Corona Pandemic – How Indian bureaucracy is bending the curve?
Lockdown from corona virus pandemic has hit the “business as usual” for almost every section of the society – legislators are unable to function the way they used to, political activities have been curtailed. Streets were empty for more than one month, shops and companies were closed. Social customs changed, festivals were spent under social distance norms.
Other than the health industry, few essential things were operating business as usual. And during this lockdown, if one thing that kept things moving, delivering critical functions like maintenance of law and order to food supplies to needy, it might be the Indian bureaucracy. For them, the job is still not over, and the system will have to keep running until the fight against the deadly virus is over.
While the Indian Prime Minister Narendra Modi announced a lockdown for the world’s second-most populous country, the job of the police, district administrative heads were to execute the lockdown and ensure there are no violators.
The police and rest of the administration were also the frontline warriors to coordinate with the aviation industry and health officials to get the foreign travelers entering India and test them tested for COVID-19, help in quarantining them and assist health workers in contact tracing.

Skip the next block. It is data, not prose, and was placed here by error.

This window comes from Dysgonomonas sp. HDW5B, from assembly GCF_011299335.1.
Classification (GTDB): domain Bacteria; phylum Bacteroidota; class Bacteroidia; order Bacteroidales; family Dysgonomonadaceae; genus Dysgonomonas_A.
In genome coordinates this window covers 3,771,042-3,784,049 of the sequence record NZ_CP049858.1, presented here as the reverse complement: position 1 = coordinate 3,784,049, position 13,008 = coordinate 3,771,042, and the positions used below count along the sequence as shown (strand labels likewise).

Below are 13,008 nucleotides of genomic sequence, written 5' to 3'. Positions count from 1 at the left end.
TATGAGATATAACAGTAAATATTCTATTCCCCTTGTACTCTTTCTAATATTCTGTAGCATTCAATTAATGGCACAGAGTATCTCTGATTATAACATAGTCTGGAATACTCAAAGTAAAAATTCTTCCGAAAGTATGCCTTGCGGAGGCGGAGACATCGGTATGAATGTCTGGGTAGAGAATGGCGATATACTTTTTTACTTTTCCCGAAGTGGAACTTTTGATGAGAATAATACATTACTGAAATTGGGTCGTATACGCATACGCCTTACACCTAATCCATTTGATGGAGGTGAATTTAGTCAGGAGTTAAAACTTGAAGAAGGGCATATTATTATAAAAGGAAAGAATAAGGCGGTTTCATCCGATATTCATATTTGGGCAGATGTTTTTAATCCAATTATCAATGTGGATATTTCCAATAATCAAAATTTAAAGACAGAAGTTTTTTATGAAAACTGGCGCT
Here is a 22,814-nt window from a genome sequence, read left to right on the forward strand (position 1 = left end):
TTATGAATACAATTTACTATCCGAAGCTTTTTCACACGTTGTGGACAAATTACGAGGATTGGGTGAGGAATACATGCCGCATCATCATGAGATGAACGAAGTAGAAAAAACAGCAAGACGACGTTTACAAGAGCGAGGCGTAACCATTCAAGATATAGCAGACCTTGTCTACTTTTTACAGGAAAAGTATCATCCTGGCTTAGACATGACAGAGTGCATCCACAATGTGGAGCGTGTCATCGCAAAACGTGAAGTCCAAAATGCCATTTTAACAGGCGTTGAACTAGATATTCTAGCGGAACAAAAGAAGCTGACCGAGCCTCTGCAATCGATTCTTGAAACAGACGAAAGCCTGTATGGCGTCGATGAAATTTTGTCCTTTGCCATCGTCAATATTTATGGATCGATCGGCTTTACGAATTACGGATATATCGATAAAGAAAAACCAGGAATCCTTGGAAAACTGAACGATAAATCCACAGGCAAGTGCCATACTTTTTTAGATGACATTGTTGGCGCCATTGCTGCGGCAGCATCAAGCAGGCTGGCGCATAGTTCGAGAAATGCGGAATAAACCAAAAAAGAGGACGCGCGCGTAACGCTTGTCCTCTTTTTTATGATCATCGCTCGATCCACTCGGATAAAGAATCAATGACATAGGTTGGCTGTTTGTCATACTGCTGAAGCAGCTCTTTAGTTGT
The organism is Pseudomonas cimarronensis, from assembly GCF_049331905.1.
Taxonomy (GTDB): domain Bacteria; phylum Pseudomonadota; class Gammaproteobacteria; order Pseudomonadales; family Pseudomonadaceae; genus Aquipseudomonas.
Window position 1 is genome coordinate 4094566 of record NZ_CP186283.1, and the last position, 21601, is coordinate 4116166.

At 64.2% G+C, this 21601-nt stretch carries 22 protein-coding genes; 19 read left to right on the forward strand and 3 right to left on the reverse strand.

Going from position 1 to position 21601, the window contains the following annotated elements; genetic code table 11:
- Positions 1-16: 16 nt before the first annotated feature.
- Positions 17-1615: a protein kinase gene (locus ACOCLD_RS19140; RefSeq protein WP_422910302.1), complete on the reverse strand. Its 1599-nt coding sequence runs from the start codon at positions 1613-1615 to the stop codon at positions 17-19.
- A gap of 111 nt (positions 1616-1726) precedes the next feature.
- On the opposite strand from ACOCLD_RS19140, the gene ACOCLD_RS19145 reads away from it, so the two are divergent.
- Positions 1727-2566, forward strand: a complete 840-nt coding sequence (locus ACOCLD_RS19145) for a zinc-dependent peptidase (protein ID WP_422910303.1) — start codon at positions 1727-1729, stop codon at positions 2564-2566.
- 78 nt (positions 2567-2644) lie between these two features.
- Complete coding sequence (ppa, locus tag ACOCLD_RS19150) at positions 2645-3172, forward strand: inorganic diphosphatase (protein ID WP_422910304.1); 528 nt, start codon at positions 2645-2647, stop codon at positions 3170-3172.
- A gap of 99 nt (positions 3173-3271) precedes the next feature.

The bureaucracy is working as per the guidelines of the Epidemics Disease Act, 1897, and the much recent Disaster Management Act, 2005. Imposing a lockdown for any country can never be easy; for India, it is even more complicated. Many criticized the use of lathis to impose the lockdown. Social media was divided over if such stringent steps were necessary.
While India’s COVID-19 positive count continues to climb, it must be acknowledged and appreciated how some bureaucrats were not just discharging their usual responsibilities, they were also constantly communicating with netizens on Twitter and other social media platforms, on Dos & Don’ts, what next and much more. This interaction created a new template for the bureaucracy to govern responsively.
Some have questioned that such immense powers in the hands of the unelected executive can be dangerous for the country.
It is a subject of in-depth analysis to find out if the powers invested in the hands of bureaucrats during such a crisis is a bit too much. It may also be noted that most acts of the bureaucrats are also subject to scrutiny by the media and social media. And like any institution, bureaucracy is also evolving and learning from its mistakes.